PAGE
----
A Study of the History of US Intelligence Community Human Rights Violations and Continuing Research, by Peter Phillips, Lew Brown and Bridget Thornton
This research explores the current capabilities of the US military to use electromagnetic (EMF) devices to harass, intimidate, and kill individuals and the continuing possibilities of violations of human rights by the testing and deployment of these weapons. To establish historical precedent in the US for such acts, we document long-term human rights and freedom of thought violations by US military/intelligence organizations. Additionally, we explore contemporary evidence of on-going government research in EMF weapons technologies and examine the potentialities of continuing human rights abuses.
[H]undreds of people continue to assert that a person or persons, whom they do not know, have been targeting them with electromagnetic weapons in a widespread campaign of either illegal experimentation or outright persecution.
These experiences involved a number of discrete phenomena:
Hearing voices when no one was present.
Feeling sensations of burning, itching, tickling, or pressure with no apparent physical cause.
Sleeplessness and anxiety as a result of "humming" or "buzzing".
Loss of bodily control, such as twitching or jerking of an arm or leg suddenly and without control.
Unexpected emotional states, such as a sudden overwhelming feeling of dread, rage, lust or sorrow that passes as quickly as it arises.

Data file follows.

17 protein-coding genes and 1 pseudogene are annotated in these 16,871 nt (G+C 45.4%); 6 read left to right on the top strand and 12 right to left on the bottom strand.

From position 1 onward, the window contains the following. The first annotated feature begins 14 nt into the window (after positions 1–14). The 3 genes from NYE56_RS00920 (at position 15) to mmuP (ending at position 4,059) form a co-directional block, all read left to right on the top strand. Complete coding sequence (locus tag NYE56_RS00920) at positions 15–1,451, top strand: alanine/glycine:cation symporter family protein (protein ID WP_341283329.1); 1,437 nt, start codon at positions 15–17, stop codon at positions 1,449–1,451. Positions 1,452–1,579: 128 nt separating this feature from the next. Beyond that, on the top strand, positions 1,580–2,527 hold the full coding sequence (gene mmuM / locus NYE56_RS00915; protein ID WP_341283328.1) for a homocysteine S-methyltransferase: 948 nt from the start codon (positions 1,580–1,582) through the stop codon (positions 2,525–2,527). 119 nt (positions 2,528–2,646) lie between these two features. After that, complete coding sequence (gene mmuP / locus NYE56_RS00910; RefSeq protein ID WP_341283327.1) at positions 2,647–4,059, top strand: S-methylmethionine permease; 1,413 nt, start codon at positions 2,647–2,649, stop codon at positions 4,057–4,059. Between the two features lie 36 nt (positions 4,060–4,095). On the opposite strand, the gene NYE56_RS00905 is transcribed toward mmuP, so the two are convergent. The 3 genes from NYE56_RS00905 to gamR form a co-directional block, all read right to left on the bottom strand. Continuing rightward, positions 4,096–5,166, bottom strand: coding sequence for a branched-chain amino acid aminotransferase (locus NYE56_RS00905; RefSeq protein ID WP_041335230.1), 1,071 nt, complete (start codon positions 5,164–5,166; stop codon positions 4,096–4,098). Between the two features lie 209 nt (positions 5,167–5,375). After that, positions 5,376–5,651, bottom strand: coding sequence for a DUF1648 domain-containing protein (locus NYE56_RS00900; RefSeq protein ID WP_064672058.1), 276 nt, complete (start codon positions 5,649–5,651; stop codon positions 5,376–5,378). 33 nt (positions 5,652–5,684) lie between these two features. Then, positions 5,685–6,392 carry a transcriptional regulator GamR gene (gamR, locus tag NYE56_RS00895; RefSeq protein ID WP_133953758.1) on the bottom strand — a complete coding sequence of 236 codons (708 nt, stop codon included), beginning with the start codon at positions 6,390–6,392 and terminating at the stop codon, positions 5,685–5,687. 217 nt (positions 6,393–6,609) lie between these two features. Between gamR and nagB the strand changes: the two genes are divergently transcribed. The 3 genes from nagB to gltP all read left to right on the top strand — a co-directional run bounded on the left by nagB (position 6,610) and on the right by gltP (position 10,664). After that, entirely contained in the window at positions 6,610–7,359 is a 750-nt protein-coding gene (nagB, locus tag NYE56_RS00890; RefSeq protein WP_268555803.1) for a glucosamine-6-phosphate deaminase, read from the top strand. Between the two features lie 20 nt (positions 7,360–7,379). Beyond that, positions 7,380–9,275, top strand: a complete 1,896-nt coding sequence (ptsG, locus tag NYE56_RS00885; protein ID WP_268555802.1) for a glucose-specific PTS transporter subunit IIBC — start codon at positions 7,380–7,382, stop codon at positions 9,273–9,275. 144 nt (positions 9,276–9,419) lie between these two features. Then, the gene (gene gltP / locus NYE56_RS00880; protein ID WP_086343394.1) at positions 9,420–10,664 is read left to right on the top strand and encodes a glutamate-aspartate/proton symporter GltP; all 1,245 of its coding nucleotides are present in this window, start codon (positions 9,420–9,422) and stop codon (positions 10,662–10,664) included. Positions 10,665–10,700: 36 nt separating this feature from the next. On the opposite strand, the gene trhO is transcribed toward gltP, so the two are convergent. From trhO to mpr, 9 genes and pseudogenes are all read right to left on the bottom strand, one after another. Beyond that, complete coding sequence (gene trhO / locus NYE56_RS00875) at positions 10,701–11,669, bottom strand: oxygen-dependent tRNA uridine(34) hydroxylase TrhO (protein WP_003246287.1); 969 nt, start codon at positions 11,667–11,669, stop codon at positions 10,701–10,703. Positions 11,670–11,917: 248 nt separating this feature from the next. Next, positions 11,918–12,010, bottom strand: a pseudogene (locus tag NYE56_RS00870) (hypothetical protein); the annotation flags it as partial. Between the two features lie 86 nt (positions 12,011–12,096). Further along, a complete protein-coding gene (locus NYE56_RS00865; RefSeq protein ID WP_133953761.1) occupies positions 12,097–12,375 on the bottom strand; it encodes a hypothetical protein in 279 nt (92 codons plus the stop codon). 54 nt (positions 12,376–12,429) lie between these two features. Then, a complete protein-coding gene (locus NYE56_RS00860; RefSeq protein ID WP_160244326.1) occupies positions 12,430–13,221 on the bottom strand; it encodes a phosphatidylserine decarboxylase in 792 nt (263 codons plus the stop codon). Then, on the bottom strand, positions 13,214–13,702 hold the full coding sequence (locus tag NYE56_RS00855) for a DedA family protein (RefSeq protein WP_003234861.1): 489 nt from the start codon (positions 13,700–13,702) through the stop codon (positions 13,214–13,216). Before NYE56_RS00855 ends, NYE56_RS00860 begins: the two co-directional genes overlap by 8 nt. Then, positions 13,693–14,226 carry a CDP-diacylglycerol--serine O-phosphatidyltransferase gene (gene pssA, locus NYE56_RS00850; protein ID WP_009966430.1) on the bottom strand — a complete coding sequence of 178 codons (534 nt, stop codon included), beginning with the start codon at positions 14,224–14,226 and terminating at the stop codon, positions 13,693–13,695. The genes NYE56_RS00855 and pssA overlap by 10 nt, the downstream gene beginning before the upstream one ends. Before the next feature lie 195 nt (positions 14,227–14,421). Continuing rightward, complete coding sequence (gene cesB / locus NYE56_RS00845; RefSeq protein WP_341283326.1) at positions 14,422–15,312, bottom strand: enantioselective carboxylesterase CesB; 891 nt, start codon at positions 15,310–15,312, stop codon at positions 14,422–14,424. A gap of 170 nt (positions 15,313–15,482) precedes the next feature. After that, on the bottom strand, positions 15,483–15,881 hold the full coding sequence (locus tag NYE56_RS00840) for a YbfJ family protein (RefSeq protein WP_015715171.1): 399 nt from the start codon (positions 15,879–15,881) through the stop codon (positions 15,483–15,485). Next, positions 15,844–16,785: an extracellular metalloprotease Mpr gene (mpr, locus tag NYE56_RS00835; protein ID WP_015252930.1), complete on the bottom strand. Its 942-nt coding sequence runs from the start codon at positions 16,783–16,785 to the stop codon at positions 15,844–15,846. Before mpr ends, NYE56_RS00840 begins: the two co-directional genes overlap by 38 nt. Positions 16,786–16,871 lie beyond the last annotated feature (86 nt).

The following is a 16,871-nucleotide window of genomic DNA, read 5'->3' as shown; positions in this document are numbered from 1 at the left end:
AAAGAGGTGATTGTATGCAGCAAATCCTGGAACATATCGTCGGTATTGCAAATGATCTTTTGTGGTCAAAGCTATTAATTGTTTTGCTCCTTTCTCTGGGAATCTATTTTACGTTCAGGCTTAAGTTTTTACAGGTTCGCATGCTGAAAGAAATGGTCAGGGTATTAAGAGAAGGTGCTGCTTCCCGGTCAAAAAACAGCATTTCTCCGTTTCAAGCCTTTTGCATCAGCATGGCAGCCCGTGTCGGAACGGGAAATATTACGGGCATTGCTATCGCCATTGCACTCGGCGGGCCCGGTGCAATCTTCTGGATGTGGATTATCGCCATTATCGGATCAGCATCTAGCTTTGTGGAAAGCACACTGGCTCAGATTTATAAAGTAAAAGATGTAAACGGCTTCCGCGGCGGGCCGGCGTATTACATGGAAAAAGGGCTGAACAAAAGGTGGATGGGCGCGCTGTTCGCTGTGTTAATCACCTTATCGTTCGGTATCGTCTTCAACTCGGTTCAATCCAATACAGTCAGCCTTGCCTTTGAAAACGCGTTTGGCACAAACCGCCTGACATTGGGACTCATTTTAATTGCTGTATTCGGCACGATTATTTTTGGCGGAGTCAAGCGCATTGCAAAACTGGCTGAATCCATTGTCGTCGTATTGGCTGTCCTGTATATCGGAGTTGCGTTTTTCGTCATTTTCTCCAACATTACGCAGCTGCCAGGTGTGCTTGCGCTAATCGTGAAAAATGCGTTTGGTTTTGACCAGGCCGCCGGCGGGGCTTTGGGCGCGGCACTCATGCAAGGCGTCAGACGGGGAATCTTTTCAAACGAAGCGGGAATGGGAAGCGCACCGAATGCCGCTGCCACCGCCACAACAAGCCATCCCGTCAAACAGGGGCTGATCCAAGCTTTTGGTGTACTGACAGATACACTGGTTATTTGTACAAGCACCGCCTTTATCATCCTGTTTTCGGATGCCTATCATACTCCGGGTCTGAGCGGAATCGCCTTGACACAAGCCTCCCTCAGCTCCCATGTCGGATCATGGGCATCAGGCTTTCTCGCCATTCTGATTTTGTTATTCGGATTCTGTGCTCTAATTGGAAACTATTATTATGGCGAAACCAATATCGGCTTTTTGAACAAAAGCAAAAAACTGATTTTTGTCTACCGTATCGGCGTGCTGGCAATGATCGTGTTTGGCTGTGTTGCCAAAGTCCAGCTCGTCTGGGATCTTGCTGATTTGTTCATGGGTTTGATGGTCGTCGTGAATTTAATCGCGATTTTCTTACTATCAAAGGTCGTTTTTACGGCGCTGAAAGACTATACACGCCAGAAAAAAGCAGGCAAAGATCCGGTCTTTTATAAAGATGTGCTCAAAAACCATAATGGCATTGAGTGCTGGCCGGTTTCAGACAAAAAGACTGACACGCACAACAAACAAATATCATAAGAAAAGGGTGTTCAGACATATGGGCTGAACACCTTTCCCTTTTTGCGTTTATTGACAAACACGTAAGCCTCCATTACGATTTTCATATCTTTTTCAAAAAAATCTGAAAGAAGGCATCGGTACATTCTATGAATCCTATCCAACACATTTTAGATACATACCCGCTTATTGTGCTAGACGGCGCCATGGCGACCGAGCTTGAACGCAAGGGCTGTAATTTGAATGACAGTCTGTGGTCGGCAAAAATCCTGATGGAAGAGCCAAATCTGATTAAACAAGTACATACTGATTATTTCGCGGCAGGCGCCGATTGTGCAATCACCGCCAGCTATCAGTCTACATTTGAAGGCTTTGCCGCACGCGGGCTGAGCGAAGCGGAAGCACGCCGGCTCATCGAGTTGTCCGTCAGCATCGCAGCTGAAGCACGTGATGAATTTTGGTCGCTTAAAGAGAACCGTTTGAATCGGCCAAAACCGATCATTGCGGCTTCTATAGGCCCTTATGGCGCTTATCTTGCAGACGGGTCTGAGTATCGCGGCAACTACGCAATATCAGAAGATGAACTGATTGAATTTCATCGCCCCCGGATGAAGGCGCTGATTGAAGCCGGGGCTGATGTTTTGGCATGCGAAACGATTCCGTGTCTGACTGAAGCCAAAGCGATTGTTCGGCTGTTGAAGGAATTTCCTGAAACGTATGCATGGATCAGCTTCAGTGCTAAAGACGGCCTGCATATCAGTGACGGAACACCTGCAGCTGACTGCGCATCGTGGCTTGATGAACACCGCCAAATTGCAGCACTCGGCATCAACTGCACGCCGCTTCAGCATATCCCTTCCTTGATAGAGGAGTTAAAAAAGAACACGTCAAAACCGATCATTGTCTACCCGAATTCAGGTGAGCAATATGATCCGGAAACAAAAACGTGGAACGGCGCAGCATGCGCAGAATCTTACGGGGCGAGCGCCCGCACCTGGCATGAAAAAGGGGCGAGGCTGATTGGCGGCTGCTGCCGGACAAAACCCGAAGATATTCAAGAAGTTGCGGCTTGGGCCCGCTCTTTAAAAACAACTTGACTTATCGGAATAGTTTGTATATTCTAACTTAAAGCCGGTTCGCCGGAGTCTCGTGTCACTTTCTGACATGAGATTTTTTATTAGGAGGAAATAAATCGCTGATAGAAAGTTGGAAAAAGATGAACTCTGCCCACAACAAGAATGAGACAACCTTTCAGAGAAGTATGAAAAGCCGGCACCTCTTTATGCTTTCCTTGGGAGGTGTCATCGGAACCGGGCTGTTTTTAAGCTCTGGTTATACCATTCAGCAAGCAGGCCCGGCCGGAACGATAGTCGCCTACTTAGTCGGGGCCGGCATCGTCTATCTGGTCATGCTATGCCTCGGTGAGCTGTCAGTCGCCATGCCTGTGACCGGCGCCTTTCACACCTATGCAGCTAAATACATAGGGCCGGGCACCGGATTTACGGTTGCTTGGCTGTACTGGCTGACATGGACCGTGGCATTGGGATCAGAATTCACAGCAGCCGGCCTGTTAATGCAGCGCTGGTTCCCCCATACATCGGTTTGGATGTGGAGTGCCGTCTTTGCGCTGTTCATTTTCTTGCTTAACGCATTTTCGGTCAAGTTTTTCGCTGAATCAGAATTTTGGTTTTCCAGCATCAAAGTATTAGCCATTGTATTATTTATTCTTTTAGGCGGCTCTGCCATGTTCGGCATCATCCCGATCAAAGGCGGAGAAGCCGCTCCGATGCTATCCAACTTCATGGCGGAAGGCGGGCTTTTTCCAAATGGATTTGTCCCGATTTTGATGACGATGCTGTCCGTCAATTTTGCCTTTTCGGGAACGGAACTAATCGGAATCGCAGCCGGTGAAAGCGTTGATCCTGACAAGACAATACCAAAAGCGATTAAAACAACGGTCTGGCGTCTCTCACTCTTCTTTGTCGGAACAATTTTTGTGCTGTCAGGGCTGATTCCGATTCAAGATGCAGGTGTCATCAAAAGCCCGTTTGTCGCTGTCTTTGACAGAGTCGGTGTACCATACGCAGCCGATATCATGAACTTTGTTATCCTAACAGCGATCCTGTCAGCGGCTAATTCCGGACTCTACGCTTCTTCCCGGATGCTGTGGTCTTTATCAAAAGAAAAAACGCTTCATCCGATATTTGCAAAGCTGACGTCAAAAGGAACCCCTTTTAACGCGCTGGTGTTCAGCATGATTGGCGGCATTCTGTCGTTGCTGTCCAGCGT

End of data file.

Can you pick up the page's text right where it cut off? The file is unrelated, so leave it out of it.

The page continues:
[T]he Department of Defense calls for new weapons systems designed to work on the psychological underpinnings of a population should give human rights activists great cause for alarm. The use of electromagnetic weapons to alter the emotional state, hamper the ability of an enemy or US citizens, to think clearly, and result in chaos and pain are morally problematic for a number of reasons:
1. Creating fear, anxiety confusion and irrational behavior within an individual or a population is counterproductive to the operations of a free society and to the execution of warfare. Chaos only breeds the need for greater and greater means of physical repression; irrational behavior is by definition unpredictable and as such provides significant difficulty when the task is to secure an area.
2. These weapons leave no tell tale clues. There are no bullet holes or gross damage (with the exception of those designed to maim, burn or explode targets).
3. They are operated from a great distance, meaning that the operator has no feedback as to the effects of his or her actions. This provides us with a very dangerous circumstance very similar to Millgram's experiment where we can predict with certainty gross abuses of power.
4. Any device that invades a persons mind, either through induction of "evoked potentials" through electromagnetic means or through the various "crazy-making" tactics employed in both information warfare and psychological operations is a violation of human rights and cognitive liberty.
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